This year was the first Thanksgiving in many years that I wasn’t cooking for clients and I happened to be at home with my family to boot! I pulled out my trusty menu, played around a little bit and enjoyed being able to find all of the ingredients with ease (no special trips to the shop that carries American ingredients). Why would I share a few of the recipes with you now that the big day has come and gone? Well, because there are at least two of the recipes I use for Thanksgiving that I always think should be used throughout the year, not just on the fourth Thursday of November. Perhaps you’ll try them for Christmas, but really they’re so special and easy to make, that dinner some random Monday in February might be worthy too.
One ingredient used in these recipes that can be difficult to find is verjus. It’s the juice of unripened green grapes and is non-alcoholic. It adds a wonderful flavor to the dishes and unlike some who say you can substitute a dry white wine in its place, I would advise against it (much too strong an alcohol taste remains). If you can’t track any down at your local specialty market amazon offers a bunch and I urge you to give it a try. With any leftover verjus, try your hand at salad dressings or use it instead of vinegar in your sauces for a little zing.
The first recipe I’m sharing with you is for a celeriac and green apple puree. I love celeriac puree and think it’s one of those dishes that is sadly underrated, especially in the US. It’s a delicious alternative to mashed potatoes and the green apples and star anise in this version enhance the celery-ness of the dish and give it a little pep. Really, this couldn’t be easier and would be lovely served with fish or as a bed to your short ribs or alongside a roast chicken.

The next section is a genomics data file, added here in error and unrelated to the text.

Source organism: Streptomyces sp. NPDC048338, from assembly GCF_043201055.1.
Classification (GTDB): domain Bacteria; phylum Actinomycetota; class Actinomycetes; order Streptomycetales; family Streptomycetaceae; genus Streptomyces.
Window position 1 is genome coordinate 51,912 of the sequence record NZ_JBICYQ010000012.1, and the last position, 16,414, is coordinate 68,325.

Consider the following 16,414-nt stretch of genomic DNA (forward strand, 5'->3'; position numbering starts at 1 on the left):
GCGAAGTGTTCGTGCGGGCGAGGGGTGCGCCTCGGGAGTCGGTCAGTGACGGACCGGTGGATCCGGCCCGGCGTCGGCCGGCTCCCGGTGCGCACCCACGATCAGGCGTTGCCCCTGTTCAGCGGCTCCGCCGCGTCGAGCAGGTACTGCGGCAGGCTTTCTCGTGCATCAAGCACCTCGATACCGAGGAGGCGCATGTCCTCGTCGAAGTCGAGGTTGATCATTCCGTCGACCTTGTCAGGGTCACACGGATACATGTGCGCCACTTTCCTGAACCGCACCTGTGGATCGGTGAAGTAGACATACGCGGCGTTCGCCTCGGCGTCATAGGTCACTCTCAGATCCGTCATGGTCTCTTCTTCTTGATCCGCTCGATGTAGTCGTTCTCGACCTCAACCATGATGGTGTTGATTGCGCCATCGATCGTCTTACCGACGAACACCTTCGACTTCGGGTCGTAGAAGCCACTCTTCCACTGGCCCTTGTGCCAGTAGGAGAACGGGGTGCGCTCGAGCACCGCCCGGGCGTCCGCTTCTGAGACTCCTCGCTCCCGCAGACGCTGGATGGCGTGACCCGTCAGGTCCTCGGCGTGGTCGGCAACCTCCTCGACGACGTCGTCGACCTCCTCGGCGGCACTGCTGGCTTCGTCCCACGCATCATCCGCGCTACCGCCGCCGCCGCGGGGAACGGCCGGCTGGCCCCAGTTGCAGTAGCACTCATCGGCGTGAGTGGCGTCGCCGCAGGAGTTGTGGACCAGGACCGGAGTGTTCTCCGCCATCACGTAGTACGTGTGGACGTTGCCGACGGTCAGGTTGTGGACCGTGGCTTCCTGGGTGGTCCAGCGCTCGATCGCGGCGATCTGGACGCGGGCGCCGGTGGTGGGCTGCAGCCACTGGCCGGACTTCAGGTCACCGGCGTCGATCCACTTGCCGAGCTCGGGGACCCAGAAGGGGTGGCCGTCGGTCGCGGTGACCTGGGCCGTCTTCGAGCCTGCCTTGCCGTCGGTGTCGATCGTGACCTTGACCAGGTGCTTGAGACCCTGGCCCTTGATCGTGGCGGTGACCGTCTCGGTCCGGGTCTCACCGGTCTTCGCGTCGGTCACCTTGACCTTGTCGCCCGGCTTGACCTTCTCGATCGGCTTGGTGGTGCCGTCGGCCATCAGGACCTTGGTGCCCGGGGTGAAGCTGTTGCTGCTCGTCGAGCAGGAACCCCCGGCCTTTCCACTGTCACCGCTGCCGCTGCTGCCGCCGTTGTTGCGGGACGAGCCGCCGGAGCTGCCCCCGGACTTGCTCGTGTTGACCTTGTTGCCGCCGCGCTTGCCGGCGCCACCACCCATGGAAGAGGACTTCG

Celeriac & Green Apple Puree
1 stick or 1/4 pound of unsalted butter
2 pounds of celeriac, peeled and chopped into chunks
4 granny smith apples, peeled and chopped into chunks
1/2 cup verjus
1 star anise pod
1 tablespoon caster sugar
1 cup spinach leaves
salt and pepper to taste
Melt the butter in a large, deep saucepan and add the celeriac chunks. Sautee until they start to brown, stirring often, about 10 minutes. Now add the apples, verjus, star anise, sugar and some salt and pepper. Stir well before covering and cooking over low heat until the apples and celeriac are tender, about 30 minutes. Discard the star anise and place the celeriac and apples into a food processor or blender and puree until smooth. Add the spinach and blend more. Season until it suits you.
This second recipe has been a favorite of everyone I’ve ever served it to. What says autumn more than wild mushrooms (anyone know a good foraging course in the UK, because I’d love to learn?) and combined with the sweet cipollini onions you’ve got a delightful and special accompaniment to steaks or game. I’ve had to ask my green grocer to get the cipollini onions especially for me when I’m in London, but here in the US they’re abundant and readily available. Should all else fail, pearl onions (or pickling onions as they’re called in the UK) are a fine substitute.
Wild Mushrooms & Cipollini Onions
3/4 pound cipollini onions
2 tablespoons unsalted butter
4 tablespoons olive oil
2 garlic cloves, minced
2 1/2 pounds variety of wild mushrooms, like shiitake, oyster, girolle, chantarelle, porcini
3/4 cup vegetable stock
3/4 cup double (heavy) cream
salt and pepper to taste
First, the fiddly bit. Bring a saucepan of water to a boil and cook the onions in it for about 8 minutes, or until just tender. Drain and allow them to cool enough to handle them. Using a paring knife, cut off the top and bottom and the skin should come of easily. Now, sautee the onions in a large skillet where you’ve melted the butter. Season with salt and pepper and allow them to brown. In another large skillet heat some olive oil and add about half of the mushrooms. Sautee until they’ve released their moisture and are well-cooked (about 8 minutes total). Season towards the end of their cooking time. Transfer to a bowl and repeat with the remaining mushrooms. Now add all of the mushrooms in with the onions and mix well. Add your stock and the heavy cream, stirring until everything is well-combined and heated through. Season again and serve.